It was to be the last adventure for these old boats. As for Passaic, she never left Florida. Towed to Pensacola after the Spanish surrendered, she was decommissioned and sold for scrap the following year. By 1904, none of her sisters remained.

Photo #: NH 45896 USS Montauk (1862-1904) – at left, and USS Lehigh (1863-1904) – at right Laid up at the Philadelphia Navy Yard, Pennsylvania, circa late 1902 or early 1903. Other ships present, at the extreme left and in center beyond Montauk and Lehigh, include three other old monitors and two new destroyers (probably Bainbridge and Chauncey, both in reserve at Philadelphia from November 1902 to February 1903). U.S. Naval History and Heritage Command Photograph.

She is remembered in maritime art.

USS Passaic, Wash drawing by R.G. Skerrett, 1898, depicting the ship as she was during the Civil War. U.S. Naval History and Heritage Command Photograph. Catalog #: NH 42803

Chromolithograph by Armstrong & Company, after an 1893 watercolor by Fred S. Cozzens, published in Our Navy Its Growth and Achievements, 1897. Ships depicted are (from left to right): Monadnock class twin-turret monitor; Passaic class single-turret monitor (in foreground); USS Naugatuck; USS Keokuk USS New Ironsides and USS Nantucket. Collection of Captain Glenn Howell, USN, 1974. U.S. Naval History and Heritage Command Photograph. Catalog #: NH 464-KN

Her plans are in the National Archives while her name was recycled in WWII for a Cohoes-class net laying ship, which was later transferred to the Dominican Republic in the 1970s.


USS Catskill, Passaic, and USS Montauk, line engraving published in Harper’s Weekly, 1862, rather crudely depicting the appearance of these ships and others of their class. U.S. Naval History and Heritage Command Photograph. NH 58737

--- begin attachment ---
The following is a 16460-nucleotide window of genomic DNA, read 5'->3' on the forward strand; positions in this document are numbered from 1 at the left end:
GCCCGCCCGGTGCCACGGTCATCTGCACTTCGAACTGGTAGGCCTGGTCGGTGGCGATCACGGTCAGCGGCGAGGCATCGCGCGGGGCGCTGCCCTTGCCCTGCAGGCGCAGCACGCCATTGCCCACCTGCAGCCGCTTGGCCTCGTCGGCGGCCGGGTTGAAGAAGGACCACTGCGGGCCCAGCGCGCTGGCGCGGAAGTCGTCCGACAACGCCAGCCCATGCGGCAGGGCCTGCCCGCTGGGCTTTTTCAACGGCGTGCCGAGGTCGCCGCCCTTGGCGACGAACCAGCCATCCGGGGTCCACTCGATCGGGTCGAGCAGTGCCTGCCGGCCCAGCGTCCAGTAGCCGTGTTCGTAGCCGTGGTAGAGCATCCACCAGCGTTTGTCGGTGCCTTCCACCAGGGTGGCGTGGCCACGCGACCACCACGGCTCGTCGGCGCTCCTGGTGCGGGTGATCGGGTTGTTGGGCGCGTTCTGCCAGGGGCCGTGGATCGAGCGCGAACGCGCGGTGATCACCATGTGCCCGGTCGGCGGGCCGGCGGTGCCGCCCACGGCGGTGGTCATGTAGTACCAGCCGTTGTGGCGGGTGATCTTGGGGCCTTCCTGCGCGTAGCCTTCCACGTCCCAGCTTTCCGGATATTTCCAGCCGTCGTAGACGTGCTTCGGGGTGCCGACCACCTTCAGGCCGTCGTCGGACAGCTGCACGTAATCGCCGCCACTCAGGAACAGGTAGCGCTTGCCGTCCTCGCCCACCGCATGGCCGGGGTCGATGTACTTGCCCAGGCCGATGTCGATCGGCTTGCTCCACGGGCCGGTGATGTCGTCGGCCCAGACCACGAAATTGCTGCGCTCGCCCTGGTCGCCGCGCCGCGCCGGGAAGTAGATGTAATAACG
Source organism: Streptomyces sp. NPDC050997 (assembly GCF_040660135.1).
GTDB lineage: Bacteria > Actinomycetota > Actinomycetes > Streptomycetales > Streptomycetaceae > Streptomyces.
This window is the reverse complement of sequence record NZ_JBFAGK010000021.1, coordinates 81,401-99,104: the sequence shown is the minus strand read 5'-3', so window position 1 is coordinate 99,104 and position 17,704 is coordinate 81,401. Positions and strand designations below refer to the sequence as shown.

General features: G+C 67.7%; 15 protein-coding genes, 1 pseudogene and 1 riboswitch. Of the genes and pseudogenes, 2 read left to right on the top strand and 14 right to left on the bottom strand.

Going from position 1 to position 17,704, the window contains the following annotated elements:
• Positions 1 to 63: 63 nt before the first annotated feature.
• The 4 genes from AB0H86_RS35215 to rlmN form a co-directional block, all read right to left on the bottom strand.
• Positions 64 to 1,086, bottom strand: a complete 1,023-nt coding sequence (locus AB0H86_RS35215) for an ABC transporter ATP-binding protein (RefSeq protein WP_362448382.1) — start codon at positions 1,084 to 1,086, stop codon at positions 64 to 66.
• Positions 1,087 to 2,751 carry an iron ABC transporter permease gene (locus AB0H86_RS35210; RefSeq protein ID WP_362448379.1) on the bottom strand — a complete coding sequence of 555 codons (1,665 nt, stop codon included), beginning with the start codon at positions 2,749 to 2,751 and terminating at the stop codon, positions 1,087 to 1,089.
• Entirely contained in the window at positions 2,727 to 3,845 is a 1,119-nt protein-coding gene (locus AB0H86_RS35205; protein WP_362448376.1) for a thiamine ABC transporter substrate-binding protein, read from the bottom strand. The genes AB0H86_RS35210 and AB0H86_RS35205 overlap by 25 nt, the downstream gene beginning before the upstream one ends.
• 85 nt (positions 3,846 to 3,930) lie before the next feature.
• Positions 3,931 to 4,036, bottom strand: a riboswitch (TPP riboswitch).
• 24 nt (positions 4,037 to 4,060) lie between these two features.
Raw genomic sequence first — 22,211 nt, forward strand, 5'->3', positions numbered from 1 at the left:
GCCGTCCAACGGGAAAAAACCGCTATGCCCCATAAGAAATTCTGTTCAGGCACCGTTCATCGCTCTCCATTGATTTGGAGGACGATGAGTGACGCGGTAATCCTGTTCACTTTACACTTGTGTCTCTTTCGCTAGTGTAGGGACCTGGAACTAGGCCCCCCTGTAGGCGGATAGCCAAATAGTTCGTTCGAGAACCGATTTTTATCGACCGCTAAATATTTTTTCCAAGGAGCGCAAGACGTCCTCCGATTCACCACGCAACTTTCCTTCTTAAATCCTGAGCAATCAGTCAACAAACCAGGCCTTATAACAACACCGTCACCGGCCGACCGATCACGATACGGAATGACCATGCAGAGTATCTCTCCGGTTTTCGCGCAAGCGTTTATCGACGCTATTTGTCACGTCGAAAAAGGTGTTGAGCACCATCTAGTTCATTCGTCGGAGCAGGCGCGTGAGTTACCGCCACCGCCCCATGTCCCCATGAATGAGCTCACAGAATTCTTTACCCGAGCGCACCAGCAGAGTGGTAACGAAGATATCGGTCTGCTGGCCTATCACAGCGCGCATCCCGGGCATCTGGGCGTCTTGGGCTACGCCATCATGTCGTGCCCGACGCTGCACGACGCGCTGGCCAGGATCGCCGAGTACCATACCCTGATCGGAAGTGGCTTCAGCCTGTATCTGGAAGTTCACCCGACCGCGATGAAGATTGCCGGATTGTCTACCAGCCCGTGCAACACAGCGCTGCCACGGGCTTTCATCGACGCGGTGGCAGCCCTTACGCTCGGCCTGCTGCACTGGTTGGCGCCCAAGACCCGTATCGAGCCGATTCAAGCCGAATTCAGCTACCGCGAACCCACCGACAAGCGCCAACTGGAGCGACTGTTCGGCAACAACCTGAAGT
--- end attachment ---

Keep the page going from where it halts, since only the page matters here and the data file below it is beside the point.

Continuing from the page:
Displacement:1,335 tons std, 1875 Fl
Length: 200 ft overall
Beam: 46 ft
Draught: 10 ft 6 in
Propulsion: 2 Martin boilers, 1-shaft Ericsson vibrating lever engine, 320 ihp
Speed: 7 knots designed, 4-5 actual.
Complement: 75 (1863)
1 × 15 in Dahlgren smoothbore, 1 × 11 in Dahlgren smoothbore in a single dual turret.
Armor, iron:
Side: 5 – 3 in
Turret: 11 in
Deck: 1 in

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Rest in peace, Dewey’s parrot

The final resting place of the parrot mascot of the venerated protected cruiser USS Olympia, Commodore George Dewey’s flagship on that fateful day in 1898 at the Battle of Manila Bay, interned at age 86. The warbird is located at the Michigan War Dog Memorial in Lyon Township

According to legend, he was one of the few (American) casualties of the engagement that destroyed the last Spanish fleet in the Pacific.

USS OLYMPIA (C-6) Sailor with a parrot, which had lost a leg in the Battle of Manila Bay, May 1898. Cyanotype Print. Photographed by George Grantham, 15 Park Row, New York City. See NH 43356A for a halftoned version of this photo copied from Harper’s Weekly, September 30, 1899, p992. Description: Catalog #: NH 43356

Dewey’s parrot outlived the good Commodore (who passed in 1917) but not his ship.